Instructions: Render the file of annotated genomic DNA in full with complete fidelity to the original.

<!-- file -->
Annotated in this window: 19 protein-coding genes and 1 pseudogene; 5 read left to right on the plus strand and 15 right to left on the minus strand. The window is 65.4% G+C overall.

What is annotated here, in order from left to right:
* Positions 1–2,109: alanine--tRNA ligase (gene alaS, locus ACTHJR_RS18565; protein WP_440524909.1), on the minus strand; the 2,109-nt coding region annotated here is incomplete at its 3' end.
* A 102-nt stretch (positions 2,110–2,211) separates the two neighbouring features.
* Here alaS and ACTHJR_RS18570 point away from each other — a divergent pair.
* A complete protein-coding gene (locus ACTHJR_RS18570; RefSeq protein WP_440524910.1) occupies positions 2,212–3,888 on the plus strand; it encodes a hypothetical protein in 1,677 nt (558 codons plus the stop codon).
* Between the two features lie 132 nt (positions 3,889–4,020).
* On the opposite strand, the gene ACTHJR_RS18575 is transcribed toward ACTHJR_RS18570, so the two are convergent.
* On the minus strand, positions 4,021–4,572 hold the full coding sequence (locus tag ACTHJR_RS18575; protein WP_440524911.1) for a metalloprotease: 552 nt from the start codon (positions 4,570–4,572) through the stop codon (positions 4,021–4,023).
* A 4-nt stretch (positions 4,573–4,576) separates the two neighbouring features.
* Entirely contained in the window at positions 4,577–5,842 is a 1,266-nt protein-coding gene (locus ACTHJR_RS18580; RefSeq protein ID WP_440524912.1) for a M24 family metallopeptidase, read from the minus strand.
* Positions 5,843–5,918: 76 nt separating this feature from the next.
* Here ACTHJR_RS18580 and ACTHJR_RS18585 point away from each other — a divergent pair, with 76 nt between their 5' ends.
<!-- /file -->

Annotated in this window: 19 protein-coding genes and 1 pseudogene; 5 read left to right on the plus strand and 15 right to left on the minus strand. The window is 65.4% G+C overall.

What is annotated here, in order from left to right:
* Positions 1–2,109: alanine--tRNA ligase (gene alaS, locus ACTHJR_RS18565; protein WP_440524909.1), on the minus strand; the 2,109-nt coding region annotated here is incomplete at its 3' end.
* A 102-nt stretch (positions 2,110–2,211) separates the two neighbouring features.
* Here alaS and ACTHJR_RS18570 point away from each other — a divergent pair.
* A complete protein-coding gene (locus ACTHJR_RS18570; RefSeq protein WP_440524910.1) occupies positions 2,212–3,888 on the plus strand; it encodes a hypothetical protein in 1,677 nt (558 codons plus the stop codon).
* Between the two features lie 132 nt (positions 3,889–4,020).
* On the opposite strand, the gene ACTHJR_RS18575 is transcribed toward ACTHJR_RS18570, so the two are convergent.
* On the minus strand, positions 4,021–4,572 hold the full coding sequence (locus tag ACTHJR_RS18575; protein WP_440524911.1) for a metalloprotease: 552 nt from the start codon (positions 4,570–4,572) through the stop codon (positions 4,021–4,023).
* A 4-nt stretch (positions 4,573–4,576) separates the two neighbouring features.
* Entirely contained in the window at positions 4,577–5,842 is a 1,266-nt protein-coding gene (locus ACTHJR_RS18580; RefSeq protein ID WP_440524912.1) for a M24 family metallopeptidase, read from the minus strand.
* Positions 5,843–5,918: 76 nt separating this feature from the next.
* Here ACTHJR_RS18580 and ACTHJR_RS18585 point away from each other — a divergent pair, with 76 nt between their 5' ends.